Amphipolis ămfĭˈpəlĭs [key], ancient city of Macedonia, on the Strymon (Struma) River near the sea and NE of later Thessaloníki. The place was known as Ennea Hodoi [nine ways] before it was settled and was of interest because of the gold and silver and timber of Mt. Pangaeus (Pangaion), to which it gave access. Athenian colonists were driven out (c.464 b.c.) by Thracians, but a colony was established in 437 b.c. Amphipolis became one of the major Greek cities on the N Aegean. This colony was captured by Sparta, and Brasidas and Cleon were both killed in a battle there in 422 b.c. After it was returned to Athens in 421 b.c., it actually had virtual independence until captured (357 b.c.) by Philip II of Macedon. He had promised to restore it to Athens, and his retention of Amphipolis was a major cause of the war with Athens. In 148 b.c. it became the capital of the Roman province of !Macedonia. Paul, Silas, and Timothy passed through Amphipolis (Acts 17.1). Archaeological excavations have uncovered a number of remains including (beginning in 2012) the largest burial site ever unearthed in Greece. Nearby is the modern Greek village of Amfípoli.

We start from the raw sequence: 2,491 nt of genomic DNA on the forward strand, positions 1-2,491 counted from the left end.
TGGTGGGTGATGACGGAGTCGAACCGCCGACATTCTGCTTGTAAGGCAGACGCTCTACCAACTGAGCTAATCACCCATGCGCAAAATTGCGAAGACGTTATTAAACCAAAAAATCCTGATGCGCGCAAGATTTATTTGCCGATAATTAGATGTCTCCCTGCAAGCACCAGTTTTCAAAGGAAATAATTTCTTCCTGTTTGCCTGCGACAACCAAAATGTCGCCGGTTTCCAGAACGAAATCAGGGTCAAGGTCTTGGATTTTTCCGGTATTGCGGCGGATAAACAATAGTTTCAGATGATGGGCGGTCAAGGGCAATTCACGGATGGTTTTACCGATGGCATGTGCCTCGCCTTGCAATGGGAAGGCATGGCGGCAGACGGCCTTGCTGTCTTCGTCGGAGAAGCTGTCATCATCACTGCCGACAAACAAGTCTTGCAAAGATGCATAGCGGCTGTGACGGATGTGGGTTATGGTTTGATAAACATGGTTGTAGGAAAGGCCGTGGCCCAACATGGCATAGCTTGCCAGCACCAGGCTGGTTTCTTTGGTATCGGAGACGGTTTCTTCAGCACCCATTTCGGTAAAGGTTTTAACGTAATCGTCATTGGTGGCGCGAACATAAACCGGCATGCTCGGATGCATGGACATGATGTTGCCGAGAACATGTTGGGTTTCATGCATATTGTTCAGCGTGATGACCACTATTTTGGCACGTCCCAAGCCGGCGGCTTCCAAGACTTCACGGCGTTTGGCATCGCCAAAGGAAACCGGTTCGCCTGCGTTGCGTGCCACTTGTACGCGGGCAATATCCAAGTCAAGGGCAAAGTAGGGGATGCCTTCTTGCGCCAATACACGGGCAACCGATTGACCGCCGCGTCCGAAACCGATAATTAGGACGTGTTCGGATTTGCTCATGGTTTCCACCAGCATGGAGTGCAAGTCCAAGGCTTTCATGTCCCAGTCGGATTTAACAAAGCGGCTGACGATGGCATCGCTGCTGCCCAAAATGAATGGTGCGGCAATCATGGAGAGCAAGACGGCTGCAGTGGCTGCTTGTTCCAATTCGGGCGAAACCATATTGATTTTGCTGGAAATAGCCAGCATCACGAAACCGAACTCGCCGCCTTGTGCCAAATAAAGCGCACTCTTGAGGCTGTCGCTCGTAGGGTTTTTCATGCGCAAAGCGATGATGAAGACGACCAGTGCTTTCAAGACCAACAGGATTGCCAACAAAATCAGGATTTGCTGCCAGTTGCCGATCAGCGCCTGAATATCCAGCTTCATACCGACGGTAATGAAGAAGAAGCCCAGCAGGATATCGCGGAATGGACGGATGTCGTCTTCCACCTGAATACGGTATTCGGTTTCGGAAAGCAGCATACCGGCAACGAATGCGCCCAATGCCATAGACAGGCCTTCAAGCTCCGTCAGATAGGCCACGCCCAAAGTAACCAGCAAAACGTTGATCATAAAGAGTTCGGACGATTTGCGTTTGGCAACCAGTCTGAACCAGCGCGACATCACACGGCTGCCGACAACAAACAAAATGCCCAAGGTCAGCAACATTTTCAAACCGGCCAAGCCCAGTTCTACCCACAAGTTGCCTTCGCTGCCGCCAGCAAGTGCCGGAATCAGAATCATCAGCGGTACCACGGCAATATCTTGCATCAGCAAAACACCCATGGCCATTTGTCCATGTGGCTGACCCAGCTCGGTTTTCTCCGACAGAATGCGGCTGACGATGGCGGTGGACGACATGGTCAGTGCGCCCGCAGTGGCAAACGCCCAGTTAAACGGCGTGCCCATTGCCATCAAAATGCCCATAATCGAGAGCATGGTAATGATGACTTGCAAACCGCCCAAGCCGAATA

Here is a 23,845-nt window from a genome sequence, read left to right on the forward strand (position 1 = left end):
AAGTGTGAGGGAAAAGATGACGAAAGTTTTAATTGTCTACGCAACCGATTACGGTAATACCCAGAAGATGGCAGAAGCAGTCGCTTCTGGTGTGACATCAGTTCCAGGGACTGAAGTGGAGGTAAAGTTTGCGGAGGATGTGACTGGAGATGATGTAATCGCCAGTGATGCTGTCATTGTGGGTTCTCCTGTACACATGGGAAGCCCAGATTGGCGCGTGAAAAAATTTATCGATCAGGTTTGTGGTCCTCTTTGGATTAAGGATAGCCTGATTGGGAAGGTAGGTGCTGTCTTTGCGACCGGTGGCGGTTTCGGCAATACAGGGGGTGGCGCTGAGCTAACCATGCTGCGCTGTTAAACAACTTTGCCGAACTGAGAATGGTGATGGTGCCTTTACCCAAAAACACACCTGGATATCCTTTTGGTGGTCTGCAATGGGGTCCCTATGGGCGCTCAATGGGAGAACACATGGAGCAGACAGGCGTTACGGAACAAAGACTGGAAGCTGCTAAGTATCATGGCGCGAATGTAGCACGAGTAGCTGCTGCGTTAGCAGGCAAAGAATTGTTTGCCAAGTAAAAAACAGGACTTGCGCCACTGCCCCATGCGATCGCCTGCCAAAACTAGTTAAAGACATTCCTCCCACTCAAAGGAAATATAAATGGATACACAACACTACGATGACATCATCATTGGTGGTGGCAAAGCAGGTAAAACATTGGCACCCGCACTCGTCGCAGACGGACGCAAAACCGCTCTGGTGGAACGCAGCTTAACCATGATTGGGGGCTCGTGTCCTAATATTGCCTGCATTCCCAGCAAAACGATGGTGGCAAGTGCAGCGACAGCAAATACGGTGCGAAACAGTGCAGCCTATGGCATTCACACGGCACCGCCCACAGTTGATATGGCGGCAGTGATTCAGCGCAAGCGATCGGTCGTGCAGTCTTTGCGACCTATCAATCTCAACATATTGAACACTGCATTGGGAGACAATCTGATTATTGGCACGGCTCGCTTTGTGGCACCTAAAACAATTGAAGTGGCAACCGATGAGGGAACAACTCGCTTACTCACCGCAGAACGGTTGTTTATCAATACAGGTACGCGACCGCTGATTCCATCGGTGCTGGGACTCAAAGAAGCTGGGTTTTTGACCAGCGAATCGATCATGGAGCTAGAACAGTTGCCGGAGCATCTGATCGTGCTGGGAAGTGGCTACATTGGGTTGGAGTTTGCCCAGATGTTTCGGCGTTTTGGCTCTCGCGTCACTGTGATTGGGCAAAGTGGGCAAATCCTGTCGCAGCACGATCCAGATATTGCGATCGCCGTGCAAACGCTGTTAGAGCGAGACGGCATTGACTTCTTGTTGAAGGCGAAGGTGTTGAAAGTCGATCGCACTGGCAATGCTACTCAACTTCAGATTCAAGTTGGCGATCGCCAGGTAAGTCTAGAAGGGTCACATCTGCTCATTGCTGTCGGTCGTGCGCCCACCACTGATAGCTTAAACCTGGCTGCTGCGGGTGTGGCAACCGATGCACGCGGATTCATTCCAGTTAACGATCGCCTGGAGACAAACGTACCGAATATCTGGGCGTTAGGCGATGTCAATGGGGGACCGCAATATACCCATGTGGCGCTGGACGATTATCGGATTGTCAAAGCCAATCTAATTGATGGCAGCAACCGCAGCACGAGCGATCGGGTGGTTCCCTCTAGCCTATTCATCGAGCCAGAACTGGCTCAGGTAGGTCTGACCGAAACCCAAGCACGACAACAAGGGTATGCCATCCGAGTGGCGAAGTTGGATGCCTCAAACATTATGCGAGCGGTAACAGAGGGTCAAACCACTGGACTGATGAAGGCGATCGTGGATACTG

The Columbia Electronic Encyclopedia, 6th ed. Copyright © 2024, Columbia University Press. All rights reserved.

See more Encyclopedia articles on: Ancient History, Greece